The bad thing about good teams is that they learn from their mistakes.
In Week 13, Adrian Peterson ran for 210 yards against the Packers. Green Bay won the game 23-14, but it sent a message to the Packers that they can be beaten if a running back runs roughshod over them like Peterson did.
In the three weeks since, Green Bay has rolled their opponents by a combined score of 103-40 and much of the credit belongs to the Packers tightening up its run defense.
The Packers have effectively shut down the run since Peterson's monster day Dec. 2 – and it's not like they've faced teams that can't or won't run the ball.
Detroit's Mikel Leshoure carried 14 times for 49 yards in the Packers' Dec. 9 game and backup Joique Bell ran 12 times for 49 yards. The only player who ran for a touchdown was QB Matthew Stafford, who ran three times for nine yards.
In Week 15 at Chicago, the Bears tried to force-feed Matt Forte at the Packers defense. He carried the ball 20 times, but gained just 69 yards. As a team, the Bears ran 23 times for 83 yards and no touchdowns. Chicago's offensive bread and butter is trying to establish the run. The Packers didn't allow it.
Last week against Tennessee, the Titans tried to ignite their offense with Chris Johnson. He finished the game with 11 carries for 28 yards. Quarterback Jake Locker gained more yardage (32) running for his life after he dropped back to pass than Johnson gained all day. Granted, the Packers built a 20-0 halftime lead that forced the Texans to get one-dimensional (unsuccessfully), but, in the first half when the game was still in question, Johnson had eight carries for 17 yards – seven on one carry and 10 on the other six combined. The Packers clearly stopped the run once again.
While not elite running games, the Lions, Bears and Titans are teams capable of piling up yards on the ground. Yet, the Packers haven't allowed it. In the three games since the Vikings ran for 240 yards on 28 rushing attempts (a gaudy 8.6 yards a carry), the Packers have allowed 297 yards on 77 attempts (a pedestrian 3.9 yards per attempt) and the only rushing touchdown they have allowed has been to a quarterback.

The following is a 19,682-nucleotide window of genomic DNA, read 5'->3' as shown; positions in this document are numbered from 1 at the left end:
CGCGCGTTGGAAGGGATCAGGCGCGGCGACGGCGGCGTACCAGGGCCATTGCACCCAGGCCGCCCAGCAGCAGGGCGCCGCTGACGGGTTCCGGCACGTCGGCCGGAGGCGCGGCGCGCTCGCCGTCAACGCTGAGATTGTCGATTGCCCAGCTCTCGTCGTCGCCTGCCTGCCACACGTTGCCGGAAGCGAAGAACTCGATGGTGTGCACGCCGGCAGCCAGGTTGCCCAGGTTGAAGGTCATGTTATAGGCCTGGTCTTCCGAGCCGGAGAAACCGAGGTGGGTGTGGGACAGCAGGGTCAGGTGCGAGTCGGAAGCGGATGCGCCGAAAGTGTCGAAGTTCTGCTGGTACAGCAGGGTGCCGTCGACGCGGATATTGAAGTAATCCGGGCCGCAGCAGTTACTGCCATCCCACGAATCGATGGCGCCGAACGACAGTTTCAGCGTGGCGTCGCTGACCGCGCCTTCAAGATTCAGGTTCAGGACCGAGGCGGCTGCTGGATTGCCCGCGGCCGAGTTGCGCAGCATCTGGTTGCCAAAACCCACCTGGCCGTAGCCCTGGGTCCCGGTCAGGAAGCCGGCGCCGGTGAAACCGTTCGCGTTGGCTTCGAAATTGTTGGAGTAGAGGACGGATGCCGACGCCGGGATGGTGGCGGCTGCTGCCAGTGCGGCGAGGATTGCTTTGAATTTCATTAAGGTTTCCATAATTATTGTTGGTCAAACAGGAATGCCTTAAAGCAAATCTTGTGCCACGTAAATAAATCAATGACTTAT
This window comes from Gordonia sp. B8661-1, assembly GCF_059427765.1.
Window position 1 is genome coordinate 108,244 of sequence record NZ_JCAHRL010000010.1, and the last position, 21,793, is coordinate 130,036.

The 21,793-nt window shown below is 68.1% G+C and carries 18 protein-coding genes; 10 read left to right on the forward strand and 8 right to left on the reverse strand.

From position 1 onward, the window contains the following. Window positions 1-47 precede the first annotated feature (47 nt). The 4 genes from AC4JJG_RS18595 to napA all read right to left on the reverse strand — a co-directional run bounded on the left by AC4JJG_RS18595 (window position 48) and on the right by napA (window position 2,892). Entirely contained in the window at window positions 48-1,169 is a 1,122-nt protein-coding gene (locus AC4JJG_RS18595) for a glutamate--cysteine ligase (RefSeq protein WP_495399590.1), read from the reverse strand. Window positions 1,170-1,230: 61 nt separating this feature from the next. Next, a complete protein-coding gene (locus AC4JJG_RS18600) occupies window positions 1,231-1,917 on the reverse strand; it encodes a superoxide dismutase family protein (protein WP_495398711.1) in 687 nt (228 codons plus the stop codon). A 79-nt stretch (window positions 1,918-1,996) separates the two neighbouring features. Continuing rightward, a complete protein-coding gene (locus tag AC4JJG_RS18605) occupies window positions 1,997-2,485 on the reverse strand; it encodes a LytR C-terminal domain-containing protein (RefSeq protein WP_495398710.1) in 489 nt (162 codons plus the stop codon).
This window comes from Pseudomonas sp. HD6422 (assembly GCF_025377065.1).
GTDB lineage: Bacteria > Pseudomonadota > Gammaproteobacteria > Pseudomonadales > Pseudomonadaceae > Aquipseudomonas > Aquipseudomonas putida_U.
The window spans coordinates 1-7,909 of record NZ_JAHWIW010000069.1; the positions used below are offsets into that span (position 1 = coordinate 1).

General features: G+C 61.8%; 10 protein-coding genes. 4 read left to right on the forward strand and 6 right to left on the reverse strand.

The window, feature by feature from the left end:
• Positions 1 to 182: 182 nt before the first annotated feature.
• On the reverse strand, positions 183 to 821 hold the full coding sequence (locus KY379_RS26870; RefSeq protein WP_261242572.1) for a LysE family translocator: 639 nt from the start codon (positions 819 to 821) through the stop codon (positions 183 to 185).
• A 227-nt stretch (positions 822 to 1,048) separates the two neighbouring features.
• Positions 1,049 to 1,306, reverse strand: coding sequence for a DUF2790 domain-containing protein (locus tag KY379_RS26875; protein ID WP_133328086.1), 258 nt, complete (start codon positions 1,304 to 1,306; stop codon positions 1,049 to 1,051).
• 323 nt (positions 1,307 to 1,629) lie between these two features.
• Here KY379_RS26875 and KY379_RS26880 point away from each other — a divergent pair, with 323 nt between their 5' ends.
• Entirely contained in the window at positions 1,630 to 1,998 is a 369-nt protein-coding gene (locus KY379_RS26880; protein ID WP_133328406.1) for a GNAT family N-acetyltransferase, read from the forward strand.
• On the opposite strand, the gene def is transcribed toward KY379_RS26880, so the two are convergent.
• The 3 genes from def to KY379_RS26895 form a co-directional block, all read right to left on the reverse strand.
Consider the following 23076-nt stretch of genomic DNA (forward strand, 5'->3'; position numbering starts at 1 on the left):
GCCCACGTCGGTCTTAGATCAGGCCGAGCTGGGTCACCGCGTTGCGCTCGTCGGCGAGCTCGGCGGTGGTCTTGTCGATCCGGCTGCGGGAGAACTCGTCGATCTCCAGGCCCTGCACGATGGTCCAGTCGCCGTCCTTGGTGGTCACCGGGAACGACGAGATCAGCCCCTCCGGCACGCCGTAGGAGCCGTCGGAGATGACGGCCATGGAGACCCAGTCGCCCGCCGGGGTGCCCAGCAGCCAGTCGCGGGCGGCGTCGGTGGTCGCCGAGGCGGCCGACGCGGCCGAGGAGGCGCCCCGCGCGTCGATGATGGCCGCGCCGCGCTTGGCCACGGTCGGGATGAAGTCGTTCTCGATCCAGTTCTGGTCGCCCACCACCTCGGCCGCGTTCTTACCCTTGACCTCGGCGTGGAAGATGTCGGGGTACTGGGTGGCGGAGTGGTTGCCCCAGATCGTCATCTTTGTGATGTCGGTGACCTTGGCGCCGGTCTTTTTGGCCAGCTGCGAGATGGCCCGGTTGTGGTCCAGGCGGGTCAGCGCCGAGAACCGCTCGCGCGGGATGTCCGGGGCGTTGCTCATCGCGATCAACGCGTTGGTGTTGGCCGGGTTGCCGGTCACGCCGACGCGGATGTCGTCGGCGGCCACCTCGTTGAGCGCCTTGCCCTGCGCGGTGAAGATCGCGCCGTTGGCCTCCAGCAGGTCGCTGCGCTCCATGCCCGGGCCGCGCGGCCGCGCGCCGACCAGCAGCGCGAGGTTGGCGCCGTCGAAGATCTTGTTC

It would seem the Vikings ground game explosion has lit a fire under the Packers and their own running game. In their first 12 games, Green Bay's offense ran the ball 325 times for 1,260 yards and three touchdowns – an average of 27 carries for 105 yards and a touchdown every four games. In the three games since, the Packers have run the ball 92 times for 370 yards and six touchdowns – an average of 31 carries for 123 yards and two touchdowns a game.
Through Week 13, the Lions, Bears and Titans had combined to play 36 games and allow 22 rushing touchdowns – a combined average of 0.6 rushing touchdowns per game. The Bears were averaging 0.25 rushing touchdowns a game after Peterson went off on them. Since then, they've averaged two rushing TDs a game against teams that don't allow rushing touchdowns on a regular basis.
When the Vikings play the Packers Sunday, the top offensive priority is going to be getting a repeat performance out of Peterson. The Packers team they played in Week 13 was ripe for the picking and the Vikings took advantage of it.
Since then, the Packers have not only shut down decent running teams the last three weeks, they've re-emphasized their own rush game and shown significant improvement in that regard since Green Bay's defense was humbled/humiliated by Peterson.
Good teams correct their mistakes and move on. The Packers are a good team and, from the looks of things, they've corrected their mistakes and are prepared to prevent a repeat performance that would put Peterson in the all-time record books for single-season rushing yards.
John Holler has been writing about the Vikings for more than a decade for Viking Update. Follow Viking Update on Twitter and discuss this story on our subscriber message board.
Packers have improved rush offense, defense
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